The Korea Herald


[KH explains] Nexon’s failed stake sale reignites dispute over ‘punitive’ inheritance tax

China’s Tencent, Saudi state fund cited as potential bidders to acquire W4.7tr stake, stoking fears of outflow of national wealth

By Choi Ji-won

Published : Jan. 1, 2024 - 17:01

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Nexon headquarters in Seongnam, Gyeonggi Province (Yonhap) Nexon headquarters in Seongnam, Gyeonggi Province (Yonhap)

Controversy over South Korea's high inheritance tax has resurfaced as the government failed again in its tender offer to sell a 4.7-trillion-won ($3.62 billion) stake in NXC, a holding firm of the nation's largest game developer, Nexon.

The open bid, hosted by the Korea Asset Management Corp., to sell the Finance Ministry's 29.3 percent stake, or 852,000 shares, in NXC ended in another failure, according to Kamco's auction site Onbid on Friday, with no offers being made. The first bid, held Dec. 18-19, also ended with no offers.

The NXC shares were turned into the government in May by the surviving family members of Nexon's late founder Kim Jung-ju as inheritance tax. It was the highest inheritance tax paid in corporate stocks to date.

With the stake, the government became the second-largest shareholder in NXC, which controls the Tokyo-listed gaming developer and publisher Nexon Co.

When the government put the whole bulk on a tender offer earlier this month, the failure was somewhat anticipated, according to industry sources. Not only were they all unlisted stocks which are untradable in the market, but, even with the whole 29.3 percent stake in hand, the successful bidder will not gain management rights over NXC.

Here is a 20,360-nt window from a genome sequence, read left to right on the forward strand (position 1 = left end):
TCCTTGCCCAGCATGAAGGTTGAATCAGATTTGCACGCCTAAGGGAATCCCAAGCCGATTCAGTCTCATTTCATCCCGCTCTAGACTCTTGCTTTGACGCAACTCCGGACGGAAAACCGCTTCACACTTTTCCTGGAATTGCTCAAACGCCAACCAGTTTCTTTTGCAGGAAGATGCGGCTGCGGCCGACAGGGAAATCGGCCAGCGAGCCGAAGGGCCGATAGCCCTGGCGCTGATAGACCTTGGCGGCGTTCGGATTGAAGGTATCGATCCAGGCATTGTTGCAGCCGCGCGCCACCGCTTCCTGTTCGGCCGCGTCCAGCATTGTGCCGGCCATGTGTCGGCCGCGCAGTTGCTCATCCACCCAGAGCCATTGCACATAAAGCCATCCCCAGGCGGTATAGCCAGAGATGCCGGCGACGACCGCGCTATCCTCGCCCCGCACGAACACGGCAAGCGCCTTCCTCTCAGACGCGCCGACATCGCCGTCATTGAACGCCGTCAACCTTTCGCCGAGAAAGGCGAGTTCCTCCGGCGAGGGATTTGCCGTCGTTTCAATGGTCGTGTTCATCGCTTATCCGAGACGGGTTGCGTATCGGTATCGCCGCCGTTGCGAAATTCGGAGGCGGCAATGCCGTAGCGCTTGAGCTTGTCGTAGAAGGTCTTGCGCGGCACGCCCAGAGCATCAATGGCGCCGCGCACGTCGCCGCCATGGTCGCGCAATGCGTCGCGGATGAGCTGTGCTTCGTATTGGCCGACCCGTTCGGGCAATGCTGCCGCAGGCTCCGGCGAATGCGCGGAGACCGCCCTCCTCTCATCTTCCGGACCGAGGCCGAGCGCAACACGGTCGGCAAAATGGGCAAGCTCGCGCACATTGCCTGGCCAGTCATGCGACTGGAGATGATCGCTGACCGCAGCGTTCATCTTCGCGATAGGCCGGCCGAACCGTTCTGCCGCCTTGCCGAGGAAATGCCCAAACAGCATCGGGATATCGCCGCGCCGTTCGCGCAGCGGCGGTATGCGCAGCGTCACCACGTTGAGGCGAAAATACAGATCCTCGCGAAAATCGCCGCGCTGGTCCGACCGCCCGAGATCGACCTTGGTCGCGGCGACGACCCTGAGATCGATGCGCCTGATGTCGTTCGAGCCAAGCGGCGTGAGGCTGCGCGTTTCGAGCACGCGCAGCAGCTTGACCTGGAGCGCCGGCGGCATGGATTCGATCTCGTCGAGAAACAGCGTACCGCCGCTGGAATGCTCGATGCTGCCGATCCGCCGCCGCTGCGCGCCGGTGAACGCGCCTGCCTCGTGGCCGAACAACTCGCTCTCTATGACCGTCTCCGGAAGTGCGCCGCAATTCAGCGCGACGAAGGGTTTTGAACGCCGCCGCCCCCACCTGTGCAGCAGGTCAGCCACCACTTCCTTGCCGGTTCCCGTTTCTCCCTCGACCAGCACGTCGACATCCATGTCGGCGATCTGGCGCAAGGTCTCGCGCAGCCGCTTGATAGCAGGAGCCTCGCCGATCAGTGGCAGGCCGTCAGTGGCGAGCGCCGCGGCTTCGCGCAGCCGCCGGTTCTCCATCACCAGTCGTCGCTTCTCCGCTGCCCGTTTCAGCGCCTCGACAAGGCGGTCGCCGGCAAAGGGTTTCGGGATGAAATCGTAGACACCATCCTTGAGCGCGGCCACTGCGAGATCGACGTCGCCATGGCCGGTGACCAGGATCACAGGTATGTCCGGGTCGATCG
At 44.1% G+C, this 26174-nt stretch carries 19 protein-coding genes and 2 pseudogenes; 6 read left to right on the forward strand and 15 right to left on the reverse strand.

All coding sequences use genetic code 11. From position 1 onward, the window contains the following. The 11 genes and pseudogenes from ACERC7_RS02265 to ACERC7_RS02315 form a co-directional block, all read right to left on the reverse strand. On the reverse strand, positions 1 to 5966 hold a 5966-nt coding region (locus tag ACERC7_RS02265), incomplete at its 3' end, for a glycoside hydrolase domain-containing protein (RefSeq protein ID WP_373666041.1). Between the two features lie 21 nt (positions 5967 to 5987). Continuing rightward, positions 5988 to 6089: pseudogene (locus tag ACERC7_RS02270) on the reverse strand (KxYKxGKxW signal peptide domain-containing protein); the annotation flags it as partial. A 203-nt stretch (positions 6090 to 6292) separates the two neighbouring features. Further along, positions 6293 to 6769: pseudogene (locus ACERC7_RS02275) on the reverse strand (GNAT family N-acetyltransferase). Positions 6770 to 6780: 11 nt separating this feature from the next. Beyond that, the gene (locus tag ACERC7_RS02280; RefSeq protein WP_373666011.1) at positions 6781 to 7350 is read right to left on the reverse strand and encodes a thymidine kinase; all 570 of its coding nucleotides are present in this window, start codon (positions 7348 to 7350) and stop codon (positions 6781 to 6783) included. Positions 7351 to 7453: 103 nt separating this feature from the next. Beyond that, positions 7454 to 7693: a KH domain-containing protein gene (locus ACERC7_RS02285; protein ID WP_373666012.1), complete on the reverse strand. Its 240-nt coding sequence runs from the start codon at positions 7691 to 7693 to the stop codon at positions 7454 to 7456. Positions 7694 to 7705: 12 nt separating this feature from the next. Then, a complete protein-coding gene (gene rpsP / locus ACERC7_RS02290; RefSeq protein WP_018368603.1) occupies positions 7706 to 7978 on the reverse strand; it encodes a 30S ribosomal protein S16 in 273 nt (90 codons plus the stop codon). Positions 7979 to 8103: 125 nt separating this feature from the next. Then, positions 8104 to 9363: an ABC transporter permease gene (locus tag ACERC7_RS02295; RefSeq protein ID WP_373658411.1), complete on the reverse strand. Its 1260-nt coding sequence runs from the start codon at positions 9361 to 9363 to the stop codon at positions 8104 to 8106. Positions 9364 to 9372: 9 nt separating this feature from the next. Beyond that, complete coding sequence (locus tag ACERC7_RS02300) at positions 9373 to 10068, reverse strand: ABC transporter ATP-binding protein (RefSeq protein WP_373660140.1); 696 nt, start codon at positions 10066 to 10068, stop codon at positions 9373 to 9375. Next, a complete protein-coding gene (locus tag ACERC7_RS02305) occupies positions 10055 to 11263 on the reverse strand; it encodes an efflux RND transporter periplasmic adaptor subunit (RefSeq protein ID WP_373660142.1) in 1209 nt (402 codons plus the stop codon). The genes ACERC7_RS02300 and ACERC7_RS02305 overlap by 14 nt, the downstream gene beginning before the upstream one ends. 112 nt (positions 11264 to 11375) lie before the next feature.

Kim's bereaved family members have a combined 69.34 percent stake in the holding firm, with his widow and the new internal executive director, Yoo Jung-hyun, owning the largest 34 percent share.

Notorious 50% tax rate

The government struggling to sell the shares it received through inheritance tax is not news, however.

According to the National Tax Service, as of the first half of 2023, the total value of stocks the government received in tax since 1997 when stock payment was introduced, amounted to 8.28 trillion won. Just as in the case of NXC, they were all unlisted stocks, and only around 19 percent of the lot, or 1.58 trillion won, have since been sold.

The controversy surrounding the nation's "notoriously high" inheritance rate has once again heated up.

The maximum tax rate on inherited assets in Korea is 50 percent, double the average for the Organization for Economic Co-operation and Development nations, which stands at 25 percent. A 20 percent surcharge is imposed for the largest shareholders of big conglomerates when they bequeath their holdings, raising the maximum ceiling to 60 percent.

Samsung Electronics Chairman Lee Jae-yong is seen at Gimpo Airport as he returns from his trip to the Netherlands, Dec. 15. (Yonhap) Samsung Electronics Chairman Lee Jae-yong is seen at Gimpo Airport as he returns from his trip to the Netherlands, Dec. 15. (Yonhap)

The founding family of the nation's biggest conglomerate Samsung Group has continued selling stakes to pay their succession tax bill worth 12 trillion won since the late Samsung patriarch Lee Kun-hee died in 2010 with an estate valued at 20 trillion won.